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Column: To China, with (tough) love

Written somewhat foolhardily in the middle of a seminar, and published on July 17, 2012. As it happens, this post is this blog’s 888th.

In the ongoing dispute with the new superpower over competing territorial claims, the Philippines finds itself between the devil and the South China Sea. No simple solution to the controversy appears on the horizon, and the country has recourse to only a few options.

But some options are better than others. I would like to make the case that, contrary to the usual speculative criticism, the Philippines has actually made the best of a bad situation. I remain worried that, in the end, and as a Chinese journalist I met last month on his way to New York argued persuasively, the current shape of the conflict would only strengthen the all-too-visible hand of the People’s Liberation Army. But what, really, can we do? The country’s options are limited. Continue reading

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Column: Bitching about GMA

Published on July 26, 2011.

A YOUNG person relatively fresh out of college posted something on Facebook yesterday, several hours before President Aquino addressed the 2nd joint session of the 15th Congress. Her status update struck me, because it seemed emblematic—of much of what is wrong in our political culture. Continue reading

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Column: Lost boy, playboy, bad boy

Column No. 200. A second attempt to categorize the types of criticism leveled against the second President Aquino, published on July 12, 2011.

Last August, about six weeks after his inauguration, I tried to distinguish the “types of criticism [already] being leveled against President Benigno Aquino III and his administration” by identifying three patterns in the criticism. That attempt, under the column title “‘Politico’, ‘Inglisero’, ‘hacendero’,” drew a vigorous response from several readers. To the most lucid rejoinder, by Herbert Docena, I ceded my column space the following week. Continue reading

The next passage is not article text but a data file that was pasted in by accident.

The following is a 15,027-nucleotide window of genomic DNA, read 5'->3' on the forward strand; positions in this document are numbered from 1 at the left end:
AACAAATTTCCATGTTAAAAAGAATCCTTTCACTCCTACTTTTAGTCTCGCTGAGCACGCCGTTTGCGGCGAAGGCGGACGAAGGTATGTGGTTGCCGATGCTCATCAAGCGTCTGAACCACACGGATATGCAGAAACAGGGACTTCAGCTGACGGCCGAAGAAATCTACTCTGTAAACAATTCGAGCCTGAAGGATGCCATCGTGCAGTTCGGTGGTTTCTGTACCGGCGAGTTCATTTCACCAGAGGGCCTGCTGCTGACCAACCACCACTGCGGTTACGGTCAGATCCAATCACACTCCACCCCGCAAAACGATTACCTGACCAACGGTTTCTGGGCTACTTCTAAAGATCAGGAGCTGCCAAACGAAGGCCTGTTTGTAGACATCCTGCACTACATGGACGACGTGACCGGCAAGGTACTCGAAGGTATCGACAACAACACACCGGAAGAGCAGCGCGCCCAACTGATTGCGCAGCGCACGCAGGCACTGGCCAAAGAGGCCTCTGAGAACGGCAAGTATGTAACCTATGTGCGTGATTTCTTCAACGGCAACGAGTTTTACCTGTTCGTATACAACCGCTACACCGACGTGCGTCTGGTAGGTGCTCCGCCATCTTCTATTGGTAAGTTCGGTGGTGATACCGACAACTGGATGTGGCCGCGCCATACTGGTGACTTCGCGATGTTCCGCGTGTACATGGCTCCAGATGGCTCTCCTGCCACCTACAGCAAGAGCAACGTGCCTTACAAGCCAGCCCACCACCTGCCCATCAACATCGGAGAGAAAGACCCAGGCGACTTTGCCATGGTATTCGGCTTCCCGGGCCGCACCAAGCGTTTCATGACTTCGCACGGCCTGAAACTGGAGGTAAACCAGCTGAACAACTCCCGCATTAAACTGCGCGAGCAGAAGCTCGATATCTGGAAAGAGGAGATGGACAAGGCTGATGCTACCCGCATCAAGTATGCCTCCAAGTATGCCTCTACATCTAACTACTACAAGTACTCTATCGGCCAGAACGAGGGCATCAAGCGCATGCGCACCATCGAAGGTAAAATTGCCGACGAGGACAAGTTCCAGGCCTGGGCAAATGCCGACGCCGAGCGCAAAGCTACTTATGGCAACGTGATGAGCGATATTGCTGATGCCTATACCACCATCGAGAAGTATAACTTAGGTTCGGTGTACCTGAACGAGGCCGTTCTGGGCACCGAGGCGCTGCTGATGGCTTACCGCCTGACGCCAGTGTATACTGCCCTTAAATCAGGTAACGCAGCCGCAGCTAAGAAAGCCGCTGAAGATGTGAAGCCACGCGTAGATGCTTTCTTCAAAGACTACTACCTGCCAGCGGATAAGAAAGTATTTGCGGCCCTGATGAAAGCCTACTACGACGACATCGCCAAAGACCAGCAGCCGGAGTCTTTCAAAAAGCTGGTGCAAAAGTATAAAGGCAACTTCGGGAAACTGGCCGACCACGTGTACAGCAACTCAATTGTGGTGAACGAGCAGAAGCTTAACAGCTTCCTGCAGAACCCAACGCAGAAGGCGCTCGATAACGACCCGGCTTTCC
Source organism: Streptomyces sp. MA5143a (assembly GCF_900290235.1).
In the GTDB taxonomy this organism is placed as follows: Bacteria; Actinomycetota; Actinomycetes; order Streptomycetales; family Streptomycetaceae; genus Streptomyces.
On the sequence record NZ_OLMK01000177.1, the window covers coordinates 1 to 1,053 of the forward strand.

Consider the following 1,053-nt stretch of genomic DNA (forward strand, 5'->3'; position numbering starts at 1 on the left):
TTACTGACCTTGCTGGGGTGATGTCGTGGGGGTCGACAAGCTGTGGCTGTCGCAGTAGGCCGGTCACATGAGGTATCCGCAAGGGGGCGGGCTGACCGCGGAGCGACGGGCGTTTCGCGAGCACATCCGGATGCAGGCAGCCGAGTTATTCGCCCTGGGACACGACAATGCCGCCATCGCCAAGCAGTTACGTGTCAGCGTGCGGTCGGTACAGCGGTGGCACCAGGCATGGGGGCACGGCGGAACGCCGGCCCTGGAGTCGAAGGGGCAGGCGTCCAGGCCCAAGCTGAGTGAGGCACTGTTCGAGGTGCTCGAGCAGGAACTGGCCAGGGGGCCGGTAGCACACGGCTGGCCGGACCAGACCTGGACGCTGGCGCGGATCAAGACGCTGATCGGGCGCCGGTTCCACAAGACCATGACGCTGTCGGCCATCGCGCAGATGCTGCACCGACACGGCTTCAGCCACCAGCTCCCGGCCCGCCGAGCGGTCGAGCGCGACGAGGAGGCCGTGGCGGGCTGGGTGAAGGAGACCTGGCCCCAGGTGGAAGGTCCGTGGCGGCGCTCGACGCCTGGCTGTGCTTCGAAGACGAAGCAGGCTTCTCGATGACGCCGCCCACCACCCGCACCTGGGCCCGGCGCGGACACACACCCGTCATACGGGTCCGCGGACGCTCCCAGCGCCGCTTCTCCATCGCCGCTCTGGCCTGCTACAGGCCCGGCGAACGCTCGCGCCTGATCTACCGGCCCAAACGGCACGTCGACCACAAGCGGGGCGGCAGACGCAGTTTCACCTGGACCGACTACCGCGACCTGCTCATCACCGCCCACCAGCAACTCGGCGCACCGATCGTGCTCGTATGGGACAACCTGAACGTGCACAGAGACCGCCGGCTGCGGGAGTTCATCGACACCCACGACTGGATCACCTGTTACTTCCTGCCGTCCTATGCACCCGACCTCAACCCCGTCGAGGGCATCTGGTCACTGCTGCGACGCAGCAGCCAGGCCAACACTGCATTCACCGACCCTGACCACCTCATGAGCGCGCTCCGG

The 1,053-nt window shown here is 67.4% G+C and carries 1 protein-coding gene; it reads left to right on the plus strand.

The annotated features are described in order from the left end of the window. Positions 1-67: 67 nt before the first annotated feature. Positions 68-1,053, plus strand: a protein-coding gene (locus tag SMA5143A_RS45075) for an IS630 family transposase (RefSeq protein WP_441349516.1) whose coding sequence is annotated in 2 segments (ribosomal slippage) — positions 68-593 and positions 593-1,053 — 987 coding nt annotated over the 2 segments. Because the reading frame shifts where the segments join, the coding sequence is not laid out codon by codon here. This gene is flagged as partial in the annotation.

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Column: Crooks in the “daang matuwid”

Published on April 12, 2011.

AFTER THE filing of charges against the former crown prince Mikey Arroyo, the former court jester Prospero Pichay and the former Palace tribune Merceditas Gutierrez, hopes are rising that the all-out campaign against corruption—the standard under which the Aquino presidency’s election mandate was won—has finally been launched. The Inquirer editorial yesterday spoke of the possibility of a genuine “momentum” in the war on corruption, but only if the charges and first legal victories are closely followed by others of the same kind. Continue reading

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Column: What ‘daang matuwid’ does NOT mean

It’s a process, not an end-state. Published on February 8, 2011.

THE AQUINO administration’s pledge of right conduct and good governance does not mean the repeal of human nature. In my understanding, the promise of daang matuwid (the straight and narrow path, in biblical terms) is not a guarantee that all corruption will be eradicated. Rather, it is a commitment to honest public service, with an assurance that, when corruption does rear its fetching head, the government will not stand transfixed, but will move immediately to cut it off.

The right biblical analogy, in other words, is to the reality reflected in the first Psalm, which speaks of two ways of life: that of the upright and that of the wicked. It is not an analogy to the Apocalypse, which speaks of the final days and the overthrow of the old. Continue reading

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Column: Noy’s “comfort zone”

A “psychological” reading of the second President Aquino, published on October 25, 2010.

Consider this a belated meditation on President Aquino’s first 100 days in office.

I was one of those who applauded his decision to immerse himself in prayer, before throwing his hat into the presidential ring. It seemed to me that he was not only doing the right thing; by going on retreat in Zamboanga City, under the spiritual direction of a nun who was close both to his mother and to him, he was doing the characteristic thing. That is to say, the retreat was character-revealing. Continue reading

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Column: Aquino and the “mouthpiece”

A conclusion. Published on September 28, 2010.